You can put any size drive, mix and match sizes and brands, it does not matter. Use old hard drives if you want, if you loose a drive, the data will automatically reshuffle onto the remaining drives. You can even have multiple failures, as long as you have space remaining to copy the chunks from the failed drives onto.
I recommend building at least 3 of these servers. I am using HP SE316M1 and SE326M1 servers with 12GB-16GB of ECC Registered memory. I also have a "white box" in the mix with an Asus server board and 32GB of RAM.
You can have as many chunk servers as you want, in fact, the more you have, the more redundancy you get. If you loose an entire host, which has happened to me a lot, the data will, again, reshuffle around to the other hosts, granted you have the space.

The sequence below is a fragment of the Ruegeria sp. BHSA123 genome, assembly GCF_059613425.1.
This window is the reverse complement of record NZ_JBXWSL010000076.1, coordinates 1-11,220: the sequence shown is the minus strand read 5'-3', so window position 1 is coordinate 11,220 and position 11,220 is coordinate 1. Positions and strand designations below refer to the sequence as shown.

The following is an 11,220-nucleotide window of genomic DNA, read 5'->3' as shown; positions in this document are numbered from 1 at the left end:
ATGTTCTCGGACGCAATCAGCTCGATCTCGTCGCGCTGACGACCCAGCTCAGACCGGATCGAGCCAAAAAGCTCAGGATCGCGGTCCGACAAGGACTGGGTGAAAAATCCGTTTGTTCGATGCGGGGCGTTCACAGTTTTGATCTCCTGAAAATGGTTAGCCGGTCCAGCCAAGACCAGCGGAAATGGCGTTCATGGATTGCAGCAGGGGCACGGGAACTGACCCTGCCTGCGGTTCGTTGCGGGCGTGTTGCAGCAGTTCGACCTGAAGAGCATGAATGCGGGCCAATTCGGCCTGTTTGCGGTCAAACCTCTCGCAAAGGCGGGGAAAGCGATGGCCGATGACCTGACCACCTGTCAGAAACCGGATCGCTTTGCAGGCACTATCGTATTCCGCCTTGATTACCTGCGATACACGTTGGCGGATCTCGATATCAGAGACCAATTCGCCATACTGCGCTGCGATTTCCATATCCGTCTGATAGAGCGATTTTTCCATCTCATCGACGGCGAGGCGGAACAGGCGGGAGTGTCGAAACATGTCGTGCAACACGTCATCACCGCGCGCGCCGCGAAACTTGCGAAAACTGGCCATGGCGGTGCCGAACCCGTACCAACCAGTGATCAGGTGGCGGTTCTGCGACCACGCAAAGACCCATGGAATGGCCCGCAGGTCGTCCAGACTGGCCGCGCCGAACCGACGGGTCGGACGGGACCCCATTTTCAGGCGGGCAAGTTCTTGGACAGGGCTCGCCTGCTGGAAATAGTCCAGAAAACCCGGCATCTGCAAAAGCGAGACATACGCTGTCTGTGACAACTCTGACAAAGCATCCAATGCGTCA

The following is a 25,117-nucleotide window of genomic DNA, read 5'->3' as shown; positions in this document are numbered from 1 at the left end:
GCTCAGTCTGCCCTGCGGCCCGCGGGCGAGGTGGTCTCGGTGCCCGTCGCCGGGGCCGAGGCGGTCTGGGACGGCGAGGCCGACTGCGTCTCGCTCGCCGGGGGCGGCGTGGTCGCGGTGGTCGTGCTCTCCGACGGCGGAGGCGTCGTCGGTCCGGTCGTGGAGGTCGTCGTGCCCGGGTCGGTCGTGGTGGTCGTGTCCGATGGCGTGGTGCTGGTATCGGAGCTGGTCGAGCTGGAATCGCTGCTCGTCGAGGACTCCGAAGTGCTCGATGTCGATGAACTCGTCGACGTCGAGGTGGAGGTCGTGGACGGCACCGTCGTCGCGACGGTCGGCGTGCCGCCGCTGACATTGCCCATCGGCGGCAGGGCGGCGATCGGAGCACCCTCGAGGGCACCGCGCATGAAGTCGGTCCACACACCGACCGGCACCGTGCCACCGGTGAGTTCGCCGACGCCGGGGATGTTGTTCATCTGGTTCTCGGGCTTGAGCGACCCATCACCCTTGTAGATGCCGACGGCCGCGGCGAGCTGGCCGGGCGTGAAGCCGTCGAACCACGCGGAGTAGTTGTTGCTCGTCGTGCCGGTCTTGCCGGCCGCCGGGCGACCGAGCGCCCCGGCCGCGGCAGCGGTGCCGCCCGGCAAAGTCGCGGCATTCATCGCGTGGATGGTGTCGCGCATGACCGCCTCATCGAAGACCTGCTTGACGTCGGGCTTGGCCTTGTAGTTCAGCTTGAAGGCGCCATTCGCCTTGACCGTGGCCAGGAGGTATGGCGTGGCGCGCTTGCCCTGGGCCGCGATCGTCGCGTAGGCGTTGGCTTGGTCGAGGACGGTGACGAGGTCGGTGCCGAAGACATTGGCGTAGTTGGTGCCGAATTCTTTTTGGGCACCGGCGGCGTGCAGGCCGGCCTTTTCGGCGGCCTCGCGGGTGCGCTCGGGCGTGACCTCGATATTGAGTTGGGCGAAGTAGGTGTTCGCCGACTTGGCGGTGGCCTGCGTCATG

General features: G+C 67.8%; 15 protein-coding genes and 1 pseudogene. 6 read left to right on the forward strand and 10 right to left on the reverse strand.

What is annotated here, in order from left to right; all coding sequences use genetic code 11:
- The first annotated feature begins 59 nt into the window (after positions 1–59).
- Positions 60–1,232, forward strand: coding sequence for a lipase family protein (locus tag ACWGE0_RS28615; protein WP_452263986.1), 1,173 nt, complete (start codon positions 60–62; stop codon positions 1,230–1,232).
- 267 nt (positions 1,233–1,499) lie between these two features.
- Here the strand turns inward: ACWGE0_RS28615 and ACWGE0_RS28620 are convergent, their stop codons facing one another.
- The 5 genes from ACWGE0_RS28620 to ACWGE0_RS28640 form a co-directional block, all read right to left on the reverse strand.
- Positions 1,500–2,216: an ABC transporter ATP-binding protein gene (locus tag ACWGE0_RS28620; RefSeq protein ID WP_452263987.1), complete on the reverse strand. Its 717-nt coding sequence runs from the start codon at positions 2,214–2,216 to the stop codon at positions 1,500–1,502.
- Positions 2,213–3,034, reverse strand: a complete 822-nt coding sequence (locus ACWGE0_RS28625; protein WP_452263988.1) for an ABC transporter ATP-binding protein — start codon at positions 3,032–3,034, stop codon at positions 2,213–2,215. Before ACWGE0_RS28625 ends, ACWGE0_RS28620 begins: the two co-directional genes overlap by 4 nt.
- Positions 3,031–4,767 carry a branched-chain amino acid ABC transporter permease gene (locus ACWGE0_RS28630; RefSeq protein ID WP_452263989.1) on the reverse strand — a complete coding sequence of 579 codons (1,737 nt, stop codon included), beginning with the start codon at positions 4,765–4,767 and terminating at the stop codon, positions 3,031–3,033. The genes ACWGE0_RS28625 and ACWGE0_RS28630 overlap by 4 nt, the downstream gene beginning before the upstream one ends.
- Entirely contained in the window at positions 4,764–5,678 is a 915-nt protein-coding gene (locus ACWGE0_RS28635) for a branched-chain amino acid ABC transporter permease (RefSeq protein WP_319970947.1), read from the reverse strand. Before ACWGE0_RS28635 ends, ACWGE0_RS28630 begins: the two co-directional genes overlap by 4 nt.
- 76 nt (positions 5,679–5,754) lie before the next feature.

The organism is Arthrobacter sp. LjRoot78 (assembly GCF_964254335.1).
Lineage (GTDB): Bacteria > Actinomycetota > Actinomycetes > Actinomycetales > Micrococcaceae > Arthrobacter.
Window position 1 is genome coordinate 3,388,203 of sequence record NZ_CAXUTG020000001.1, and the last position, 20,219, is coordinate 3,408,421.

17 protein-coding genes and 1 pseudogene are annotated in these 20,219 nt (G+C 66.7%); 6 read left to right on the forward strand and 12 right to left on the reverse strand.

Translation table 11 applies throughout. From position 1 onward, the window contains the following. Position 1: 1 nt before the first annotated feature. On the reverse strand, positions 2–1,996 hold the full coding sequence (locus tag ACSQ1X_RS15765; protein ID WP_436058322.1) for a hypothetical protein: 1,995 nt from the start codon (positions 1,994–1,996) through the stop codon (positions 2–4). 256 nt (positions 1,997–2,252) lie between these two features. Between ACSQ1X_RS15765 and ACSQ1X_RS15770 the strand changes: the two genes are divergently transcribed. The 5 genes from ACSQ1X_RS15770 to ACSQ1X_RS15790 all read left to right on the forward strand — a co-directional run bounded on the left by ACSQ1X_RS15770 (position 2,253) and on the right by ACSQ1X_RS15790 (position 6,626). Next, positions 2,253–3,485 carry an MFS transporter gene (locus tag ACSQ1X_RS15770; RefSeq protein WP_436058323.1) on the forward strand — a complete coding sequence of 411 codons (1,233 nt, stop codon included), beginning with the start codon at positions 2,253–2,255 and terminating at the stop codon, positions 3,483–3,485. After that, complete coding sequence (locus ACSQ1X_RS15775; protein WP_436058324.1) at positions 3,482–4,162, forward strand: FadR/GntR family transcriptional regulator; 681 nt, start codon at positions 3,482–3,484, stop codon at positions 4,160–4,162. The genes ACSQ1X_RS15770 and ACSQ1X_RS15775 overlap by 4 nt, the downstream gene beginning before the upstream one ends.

The chunk servers will also balance space based on size available, so if you use uneven servers, like 2 X 16TB and 1 X 32TB chunk servers, and you fill it 50%, each 16TB server will have 8TB stored, and the 32TB server will have 16TB stored.
Meta Logger Server:
The Meta Logger server simply stores a copy of the database from the master server. That's it. It cannot be a master server itself, nor provides any other function to MooseFS.
This server is not required, but is highly recommended.
I have lost the database or hard drives in the master server and have had to copy if back from the meta logger server plenty of times, and have never lost data! I might have a little down time while I copy the data back, it's small, and can probably be automated.
MooseFS needs to run on multiple servers. A good layout for your size is:
1 Master Server
1 Meta Logger
2-3 Chunk Servers
1 Master Server